A majority of Brits saw their cost of living increase due to the pandemic and one in six said they were unable to buy essential food items due to shortages in the last two weeks of November, new data revealed.
The Office for National Statistics' report on the social impact of COVID-19 showed over a third (36%) of adults reported experiencing goods shortages in the past two weeks. This was down from 41% in the weeks prior.
Some 43% said they noticed less variety in the shops, while 20% said they could not find the item they needed, nor could they find a replacement.
Meanwhile two thirds of people (65%) said their cost of living has risen in the past month.
Around 87% said the price of food has risen, 77% said that the cost of energy bills is up, and 76% found that fuel prices are higher.
A rise in energy bills has hit 81% of those aged 30 to 49 as well as 78% of those over 70.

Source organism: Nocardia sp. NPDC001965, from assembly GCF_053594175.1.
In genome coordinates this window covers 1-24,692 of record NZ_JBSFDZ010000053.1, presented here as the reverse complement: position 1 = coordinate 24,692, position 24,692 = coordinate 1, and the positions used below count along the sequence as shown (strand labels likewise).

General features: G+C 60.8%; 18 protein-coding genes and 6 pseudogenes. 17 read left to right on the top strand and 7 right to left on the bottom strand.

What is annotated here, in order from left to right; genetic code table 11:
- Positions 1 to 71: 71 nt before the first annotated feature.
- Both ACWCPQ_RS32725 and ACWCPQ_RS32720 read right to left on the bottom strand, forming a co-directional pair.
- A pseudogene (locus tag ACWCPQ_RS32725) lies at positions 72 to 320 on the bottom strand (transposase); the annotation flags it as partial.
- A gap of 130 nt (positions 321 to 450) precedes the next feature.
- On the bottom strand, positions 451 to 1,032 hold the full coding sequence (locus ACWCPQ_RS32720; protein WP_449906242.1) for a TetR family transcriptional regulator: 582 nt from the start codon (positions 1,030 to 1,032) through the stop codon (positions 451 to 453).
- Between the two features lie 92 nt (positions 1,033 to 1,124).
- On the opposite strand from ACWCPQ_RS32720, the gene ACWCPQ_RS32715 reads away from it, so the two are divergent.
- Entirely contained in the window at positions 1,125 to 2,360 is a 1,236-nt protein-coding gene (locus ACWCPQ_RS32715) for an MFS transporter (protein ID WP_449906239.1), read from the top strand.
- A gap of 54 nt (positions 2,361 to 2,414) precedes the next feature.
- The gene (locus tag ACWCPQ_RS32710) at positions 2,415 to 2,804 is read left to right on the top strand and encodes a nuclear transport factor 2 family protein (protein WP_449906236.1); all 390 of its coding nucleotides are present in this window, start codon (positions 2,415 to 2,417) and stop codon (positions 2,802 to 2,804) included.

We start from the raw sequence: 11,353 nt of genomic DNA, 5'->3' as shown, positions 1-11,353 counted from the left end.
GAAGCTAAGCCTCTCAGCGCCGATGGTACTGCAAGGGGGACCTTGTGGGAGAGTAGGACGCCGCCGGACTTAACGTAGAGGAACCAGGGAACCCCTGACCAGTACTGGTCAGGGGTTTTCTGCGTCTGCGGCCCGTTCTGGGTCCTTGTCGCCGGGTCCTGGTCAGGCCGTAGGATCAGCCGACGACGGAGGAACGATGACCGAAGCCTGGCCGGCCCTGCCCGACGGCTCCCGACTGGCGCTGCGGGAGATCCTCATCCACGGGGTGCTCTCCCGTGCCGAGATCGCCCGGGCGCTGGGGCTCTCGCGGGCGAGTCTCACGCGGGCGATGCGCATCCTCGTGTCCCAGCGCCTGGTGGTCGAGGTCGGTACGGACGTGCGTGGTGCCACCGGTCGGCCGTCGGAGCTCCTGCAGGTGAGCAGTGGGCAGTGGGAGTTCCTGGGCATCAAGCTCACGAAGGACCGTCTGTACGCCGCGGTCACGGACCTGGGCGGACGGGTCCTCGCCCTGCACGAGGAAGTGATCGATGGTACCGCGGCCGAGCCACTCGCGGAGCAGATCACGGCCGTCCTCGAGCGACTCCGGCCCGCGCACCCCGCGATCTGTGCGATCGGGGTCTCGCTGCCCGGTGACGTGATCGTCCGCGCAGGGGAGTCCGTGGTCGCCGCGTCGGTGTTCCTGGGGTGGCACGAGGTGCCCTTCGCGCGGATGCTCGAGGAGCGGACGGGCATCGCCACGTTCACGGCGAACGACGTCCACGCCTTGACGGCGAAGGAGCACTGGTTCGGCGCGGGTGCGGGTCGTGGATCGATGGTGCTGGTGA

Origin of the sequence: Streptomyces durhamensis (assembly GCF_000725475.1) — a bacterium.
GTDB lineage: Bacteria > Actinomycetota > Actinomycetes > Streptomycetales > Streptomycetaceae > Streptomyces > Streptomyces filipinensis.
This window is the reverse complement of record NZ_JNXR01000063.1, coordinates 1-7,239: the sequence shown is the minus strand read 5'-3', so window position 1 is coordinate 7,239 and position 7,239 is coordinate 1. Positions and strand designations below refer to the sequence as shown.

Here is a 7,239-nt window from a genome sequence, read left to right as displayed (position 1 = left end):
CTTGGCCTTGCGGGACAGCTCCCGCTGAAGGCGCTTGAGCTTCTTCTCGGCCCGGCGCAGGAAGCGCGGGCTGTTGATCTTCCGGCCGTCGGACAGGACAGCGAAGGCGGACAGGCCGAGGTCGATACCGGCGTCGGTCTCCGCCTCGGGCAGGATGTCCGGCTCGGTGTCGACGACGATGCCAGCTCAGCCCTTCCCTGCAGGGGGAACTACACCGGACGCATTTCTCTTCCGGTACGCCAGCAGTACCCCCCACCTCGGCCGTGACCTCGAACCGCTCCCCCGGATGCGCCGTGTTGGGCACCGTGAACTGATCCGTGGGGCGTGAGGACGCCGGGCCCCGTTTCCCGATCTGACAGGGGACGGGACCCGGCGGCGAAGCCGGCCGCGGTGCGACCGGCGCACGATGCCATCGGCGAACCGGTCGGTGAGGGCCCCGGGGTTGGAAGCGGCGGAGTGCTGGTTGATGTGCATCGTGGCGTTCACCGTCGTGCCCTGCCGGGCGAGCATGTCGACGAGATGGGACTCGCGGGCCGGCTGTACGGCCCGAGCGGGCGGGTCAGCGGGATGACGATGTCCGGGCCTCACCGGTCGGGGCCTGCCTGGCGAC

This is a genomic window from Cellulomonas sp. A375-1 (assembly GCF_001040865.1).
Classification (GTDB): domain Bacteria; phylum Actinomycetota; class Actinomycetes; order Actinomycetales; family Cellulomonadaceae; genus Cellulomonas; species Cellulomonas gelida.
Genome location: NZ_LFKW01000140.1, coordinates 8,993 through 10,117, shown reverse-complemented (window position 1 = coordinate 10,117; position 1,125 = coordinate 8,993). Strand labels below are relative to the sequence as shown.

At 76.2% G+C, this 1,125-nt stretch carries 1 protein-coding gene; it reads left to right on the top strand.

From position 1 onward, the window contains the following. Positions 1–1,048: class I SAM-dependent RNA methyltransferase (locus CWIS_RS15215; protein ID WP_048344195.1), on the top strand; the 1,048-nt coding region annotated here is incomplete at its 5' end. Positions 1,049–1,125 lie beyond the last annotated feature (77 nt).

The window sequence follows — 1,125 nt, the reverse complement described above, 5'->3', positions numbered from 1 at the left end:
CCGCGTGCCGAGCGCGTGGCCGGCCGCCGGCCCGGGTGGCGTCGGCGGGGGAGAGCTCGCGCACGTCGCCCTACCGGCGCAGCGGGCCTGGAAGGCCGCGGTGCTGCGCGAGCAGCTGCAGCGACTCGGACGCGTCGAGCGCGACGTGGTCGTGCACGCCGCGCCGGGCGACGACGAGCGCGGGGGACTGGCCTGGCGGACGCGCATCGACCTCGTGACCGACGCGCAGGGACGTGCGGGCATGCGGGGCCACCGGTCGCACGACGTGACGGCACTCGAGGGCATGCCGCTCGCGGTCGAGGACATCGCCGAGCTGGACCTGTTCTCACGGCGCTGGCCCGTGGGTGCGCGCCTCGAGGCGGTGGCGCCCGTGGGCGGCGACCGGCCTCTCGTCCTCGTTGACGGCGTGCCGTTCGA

“The rise in energy prices in particular are eye-watering for us all,” said Sarah Coles, senior personal finance analyst, Hargreaves Lansdown.
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“But often older people feel higher bills and food prices more keenly because they tend to make up a larger percentage of their spending.”
She said the fact they are often on a fixed income can also mean they’re less financially resilient, because they have less wiggle room in their budgets.
Moreover, she said that “in many cases, the full impact” of energy price hikes hasn’t hit yet because those who are on fixed rate energy deals have been protected from the rises so far, and those on variable deals have protection from the energy price cap.
“The full impact will only really be felt in April when the energy price cap rises. At that stage, the spending squeeze is going to be even more painful for millions of us.”
She also said “the squeezed middle” is under pressure, with more mouths to feed and more people living in their home at this stage. But she said Brits are doing an impressive job of managing these higher costs.
Only 16% said they have had to borrow more money or use more credit than usual in the last month compared with a year ago — down from 18% a month earlier.